• Posted

      I have been on Nitrazepam for over 40 years and my GPS are acting exactly as yours are. They also called me a DRUG ADDICT and told me to curb my DRUG ADDICT WAYS. I will probably be taking further actions against them for this.
  • Posted

    Oh, Lordy.

    This is because GPs are being encouraged to get their patients off benzos.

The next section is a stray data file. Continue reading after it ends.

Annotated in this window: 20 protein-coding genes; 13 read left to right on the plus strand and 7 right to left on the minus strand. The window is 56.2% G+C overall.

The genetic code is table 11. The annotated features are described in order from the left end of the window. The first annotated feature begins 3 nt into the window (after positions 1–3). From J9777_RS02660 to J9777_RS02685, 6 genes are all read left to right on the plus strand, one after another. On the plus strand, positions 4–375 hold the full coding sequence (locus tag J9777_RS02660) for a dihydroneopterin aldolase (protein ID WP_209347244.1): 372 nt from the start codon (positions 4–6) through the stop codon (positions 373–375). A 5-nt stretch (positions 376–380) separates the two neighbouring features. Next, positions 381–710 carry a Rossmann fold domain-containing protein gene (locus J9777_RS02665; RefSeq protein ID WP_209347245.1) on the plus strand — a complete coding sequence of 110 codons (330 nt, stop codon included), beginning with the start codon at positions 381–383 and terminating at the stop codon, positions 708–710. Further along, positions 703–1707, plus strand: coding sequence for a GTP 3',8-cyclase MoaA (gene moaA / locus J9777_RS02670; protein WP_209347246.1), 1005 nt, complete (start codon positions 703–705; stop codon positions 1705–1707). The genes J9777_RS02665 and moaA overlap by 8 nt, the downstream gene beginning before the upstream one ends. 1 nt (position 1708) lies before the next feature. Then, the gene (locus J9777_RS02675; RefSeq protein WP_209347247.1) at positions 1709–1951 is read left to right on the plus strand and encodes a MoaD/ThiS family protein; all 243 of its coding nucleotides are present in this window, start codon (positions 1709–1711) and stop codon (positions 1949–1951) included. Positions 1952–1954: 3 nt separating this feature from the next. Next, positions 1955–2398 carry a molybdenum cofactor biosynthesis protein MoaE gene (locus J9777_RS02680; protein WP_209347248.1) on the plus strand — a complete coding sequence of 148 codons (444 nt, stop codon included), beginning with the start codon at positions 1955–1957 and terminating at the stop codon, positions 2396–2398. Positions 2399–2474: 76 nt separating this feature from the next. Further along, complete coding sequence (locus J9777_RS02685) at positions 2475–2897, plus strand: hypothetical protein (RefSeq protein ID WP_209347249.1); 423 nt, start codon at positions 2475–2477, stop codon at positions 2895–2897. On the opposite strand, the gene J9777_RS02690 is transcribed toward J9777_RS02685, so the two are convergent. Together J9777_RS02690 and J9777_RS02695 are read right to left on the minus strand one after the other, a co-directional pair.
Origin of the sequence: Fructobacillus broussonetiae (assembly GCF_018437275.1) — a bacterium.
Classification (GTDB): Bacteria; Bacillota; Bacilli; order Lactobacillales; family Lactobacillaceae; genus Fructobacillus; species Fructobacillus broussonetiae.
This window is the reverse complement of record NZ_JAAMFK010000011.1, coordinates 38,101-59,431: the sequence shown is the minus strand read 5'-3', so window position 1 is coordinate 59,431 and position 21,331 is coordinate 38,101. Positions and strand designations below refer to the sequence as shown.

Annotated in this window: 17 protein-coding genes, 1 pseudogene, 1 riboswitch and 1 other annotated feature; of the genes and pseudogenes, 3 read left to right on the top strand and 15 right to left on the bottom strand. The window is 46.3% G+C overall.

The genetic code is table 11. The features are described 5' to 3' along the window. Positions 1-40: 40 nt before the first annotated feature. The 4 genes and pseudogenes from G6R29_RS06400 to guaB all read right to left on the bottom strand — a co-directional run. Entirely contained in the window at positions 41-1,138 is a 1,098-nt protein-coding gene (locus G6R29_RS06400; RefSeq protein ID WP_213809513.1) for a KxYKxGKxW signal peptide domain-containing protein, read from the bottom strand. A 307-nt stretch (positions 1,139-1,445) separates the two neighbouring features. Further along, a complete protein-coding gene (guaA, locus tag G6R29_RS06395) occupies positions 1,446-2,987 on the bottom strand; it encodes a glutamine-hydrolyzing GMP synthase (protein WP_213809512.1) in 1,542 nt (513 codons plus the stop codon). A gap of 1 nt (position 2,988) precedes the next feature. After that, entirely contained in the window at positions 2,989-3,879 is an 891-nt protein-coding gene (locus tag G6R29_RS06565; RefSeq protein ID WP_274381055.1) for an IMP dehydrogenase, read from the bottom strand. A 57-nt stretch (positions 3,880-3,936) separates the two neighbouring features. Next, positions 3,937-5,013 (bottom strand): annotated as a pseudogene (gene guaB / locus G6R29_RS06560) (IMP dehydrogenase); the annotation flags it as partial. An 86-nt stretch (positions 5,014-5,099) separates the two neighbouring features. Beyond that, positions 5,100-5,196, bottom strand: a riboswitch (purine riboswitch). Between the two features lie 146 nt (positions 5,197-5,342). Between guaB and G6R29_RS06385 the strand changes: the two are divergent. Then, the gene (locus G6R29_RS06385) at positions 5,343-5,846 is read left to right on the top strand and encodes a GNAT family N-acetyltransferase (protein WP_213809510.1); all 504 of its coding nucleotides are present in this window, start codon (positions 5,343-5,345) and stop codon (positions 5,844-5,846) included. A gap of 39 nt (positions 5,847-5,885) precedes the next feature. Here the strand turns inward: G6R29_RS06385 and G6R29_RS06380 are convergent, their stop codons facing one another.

Mind you, it was GPs who got everyone addicted in the first place.

    If your mother cannot persuade her GP to reconsider, somebody needs to tell the GP to look in the BNF and find out how to safely taper patients off benzos, using the Ashton Manual. I would like to bet that the GP has never heard of it.

    The other option is to change GPs.

    I wish you luck from the bottom of my heart. This is a very bad situation.

  • Posted

    How are things going with your mother and the nitrazepam debacle?